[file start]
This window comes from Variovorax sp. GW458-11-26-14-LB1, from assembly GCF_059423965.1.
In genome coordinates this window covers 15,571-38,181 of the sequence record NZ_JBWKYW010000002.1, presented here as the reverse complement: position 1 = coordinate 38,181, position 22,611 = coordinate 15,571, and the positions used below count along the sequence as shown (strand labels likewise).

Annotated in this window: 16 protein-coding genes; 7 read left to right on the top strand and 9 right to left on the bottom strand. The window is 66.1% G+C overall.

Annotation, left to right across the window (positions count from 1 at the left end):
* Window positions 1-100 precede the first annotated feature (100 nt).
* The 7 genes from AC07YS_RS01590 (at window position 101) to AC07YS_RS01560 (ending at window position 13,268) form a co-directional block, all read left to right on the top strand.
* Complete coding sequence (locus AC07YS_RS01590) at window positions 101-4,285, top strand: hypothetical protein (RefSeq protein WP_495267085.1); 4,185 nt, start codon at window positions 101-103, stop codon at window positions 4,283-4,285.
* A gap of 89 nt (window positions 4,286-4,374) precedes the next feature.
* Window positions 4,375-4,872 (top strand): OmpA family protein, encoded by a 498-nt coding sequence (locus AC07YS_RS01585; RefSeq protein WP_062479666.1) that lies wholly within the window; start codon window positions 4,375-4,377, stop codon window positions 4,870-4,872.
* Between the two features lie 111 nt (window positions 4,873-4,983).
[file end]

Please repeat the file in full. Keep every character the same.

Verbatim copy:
This window comes from Variovorax sp. GW458-11-26-14-LB1, from assembly GCF_059423965.1.
In genome coordinates this window covers 15,571-38,181 of the sequence record NZ_JBWKYW010000002.1, presented here as the reverse complement: position 1 = coordinate 38,181, position 22,611 = coordinate 15,571, and the positions used below count along the sequence as shown (strand labels likewise).

Annotated in this window: 16 protein-coding genes; 7 read left to right on the top strand and 9 right to left on the bottom strand. The window is 66.1% G+C overall.

Annotation, left to right across the window (positions count from 1 at the left end):
* Window positions 1-100 precede the first annotated feature (100 nt).
* The 7 genes from AC07YS_RS01590 (at window position 101) to AC07YS_RS01560 (ending at window position 13,268) form a co-directional block, all read left to right on the top strand.
* Complete coding sequence (locus AC07YS_RS01590) at window positions 101-4,285, top strand: hypothetical protein (RefSeq protein WP_495267085.1); 4,185 nt, start codon at window positions 101-103, stop codon at window positions 4,283-4,285.
* A gap of 89 nt (window positions 4,286-4,374) precedes the next feature.
* Window positions 4,375-4,872 (top strand): OmpA family protein, encoded by a 498-nt coding sequence (locus AC07YS_RS01585; RefSeq protein WP_062479666.1) that lies wholly within the window; start codon window positions 4,375-4,377, stop codon window positions 4,870-4,872.
* Between the two features lie 111 nt (window positions 4,873-4,983).